|The author (left) running with Haile Gebrselassie (front) in Ethiopia. Photo: Jenny Jurek|
Last month I had the thrill of traveling to Ethiopia for a unique cultural running adventure. When we weren’t busy volunteering at a camp to help improve eye health, helping to develop sustainable education practices, visiting schools, and learning how to cook traditional Ethiopian cuisine, we were running with some of the world’s best distance runners. My runs in the Tigray countryside and amid the hustle and bustle of downtown Addis Ababa provided insight as to what makes the Ethiopian running culture so special. And through it all there was one simple aspect that stood out: the runners of Ethiopia use their surroundings, whatever they may be.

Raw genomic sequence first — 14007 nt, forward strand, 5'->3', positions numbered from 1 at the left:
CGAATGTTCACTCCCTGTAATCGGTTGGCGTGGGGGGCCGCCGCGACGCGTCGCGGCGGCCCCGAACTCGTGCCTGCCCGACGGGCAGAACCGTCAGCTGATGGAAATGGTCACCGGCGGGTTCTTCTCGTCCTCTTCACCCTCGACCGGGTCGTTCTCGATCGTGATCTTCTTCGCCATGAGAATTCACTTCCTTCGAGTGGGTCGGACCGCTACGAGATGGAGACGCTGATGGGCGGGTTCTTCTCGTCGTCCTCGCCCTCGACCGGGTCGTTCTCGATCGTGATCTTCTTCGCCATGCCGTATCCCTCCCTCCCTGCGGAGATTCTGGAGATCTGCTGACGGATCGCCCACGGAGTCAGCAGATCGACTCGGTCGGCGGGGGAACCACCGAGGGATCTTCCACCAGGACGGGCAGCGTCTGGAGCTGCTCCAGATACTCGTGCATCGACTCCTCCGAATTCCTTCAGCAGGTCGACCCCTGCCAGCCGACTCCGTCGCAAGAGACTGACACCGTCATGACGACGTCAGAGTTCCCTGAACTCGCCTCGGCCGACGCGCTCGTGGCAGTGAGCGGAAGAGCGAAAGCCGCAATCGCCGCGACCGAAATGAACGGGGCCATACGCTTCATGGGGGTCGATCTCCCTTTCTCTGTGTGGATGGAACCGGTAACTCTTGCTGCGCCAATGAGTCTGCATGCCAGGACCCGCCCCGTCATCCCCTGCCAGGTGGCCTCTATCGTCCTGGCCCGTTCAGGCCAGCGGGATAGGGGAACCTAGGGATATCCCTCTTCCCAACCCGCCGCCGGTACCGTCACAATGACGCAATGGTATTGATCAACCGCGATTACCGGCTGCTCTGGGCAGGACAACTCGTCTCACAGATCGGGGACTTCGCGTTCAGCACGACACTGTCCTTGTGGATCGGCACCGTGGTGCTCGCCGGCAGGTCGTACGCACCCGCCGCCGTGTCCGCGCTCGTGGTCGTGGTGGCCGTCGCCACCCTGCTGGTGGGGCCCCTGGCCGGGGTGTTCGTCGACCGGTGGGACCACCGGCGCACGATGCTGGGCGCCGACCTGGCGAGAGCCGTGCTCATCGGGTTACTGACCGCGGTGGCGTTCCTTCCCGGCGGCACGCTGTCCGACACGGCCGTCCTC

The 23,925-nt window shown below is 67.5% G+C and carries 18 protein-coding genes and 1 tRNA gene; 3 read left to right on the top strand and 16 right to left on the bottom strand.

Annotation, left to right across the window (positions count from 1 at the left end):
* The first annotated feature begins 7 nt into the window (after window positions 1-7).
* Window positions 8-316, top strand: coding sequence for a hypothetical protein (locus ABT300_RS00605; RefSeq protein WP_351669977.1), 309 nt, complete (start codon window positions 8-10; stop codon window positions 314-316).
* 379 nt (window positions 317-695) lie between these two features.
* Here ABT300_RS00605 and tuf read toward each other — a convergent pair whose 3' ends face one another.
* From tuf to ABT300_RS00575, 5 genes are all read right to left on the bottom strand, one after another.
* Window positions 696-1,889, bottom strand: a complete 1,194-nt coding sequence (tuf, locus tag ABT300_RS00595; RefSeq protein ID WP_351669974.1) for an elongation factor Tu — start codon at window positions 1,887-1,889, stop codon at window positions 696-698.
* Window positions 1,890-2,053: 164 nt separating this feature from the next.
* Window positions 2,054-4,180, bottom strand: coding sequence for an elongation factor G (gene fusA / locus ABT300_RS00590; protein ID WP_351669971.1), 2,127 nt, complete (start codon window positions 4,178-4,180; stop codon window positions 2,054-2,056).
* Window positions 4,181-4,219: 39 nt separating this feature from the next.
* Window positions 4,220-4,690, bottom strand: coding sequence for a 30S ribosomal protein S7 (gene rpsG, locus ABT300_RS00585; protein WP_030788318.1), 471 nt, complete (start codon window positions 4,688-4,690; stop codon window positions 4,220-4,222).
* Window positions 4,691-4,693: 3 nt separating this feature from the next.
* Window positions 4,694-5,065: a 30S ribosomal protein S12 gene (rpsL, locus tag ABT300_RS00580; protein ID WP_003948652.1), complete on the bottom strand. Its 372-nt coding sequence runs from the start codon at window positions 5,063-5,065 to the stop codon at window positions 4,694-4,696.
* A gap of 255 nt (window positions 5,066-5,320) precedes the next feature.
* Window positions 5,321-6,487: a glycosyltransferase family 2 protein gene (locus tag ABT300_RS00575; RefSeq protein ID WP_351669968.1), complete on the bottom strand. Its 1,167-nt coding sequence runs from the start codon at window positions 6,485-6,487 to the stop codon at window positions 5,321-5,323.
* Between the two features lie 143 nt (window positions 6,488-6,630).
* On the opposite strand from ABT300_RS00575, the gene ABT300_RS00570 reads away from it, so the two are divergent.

Every day, as the call to morning prayer and mass could be heard echoing in the darkness of Addis Ababa, runners of all ages and abilities gathered at Meskel Square for exercise. The rows of an outdoor auditorium turned into a running labyrinth as adults and children ran the dirt maze, snaking their way down a row until they reached the end and moved up to the next level, repeating the process until they reach the top row, totaling 5 kilometers. Some people did dips and pull-ups on the scaffolding of the adjacent billboards; another group did sprints up the center aisle stone steps; still others used cement pillars for a calisthenic circuit routine.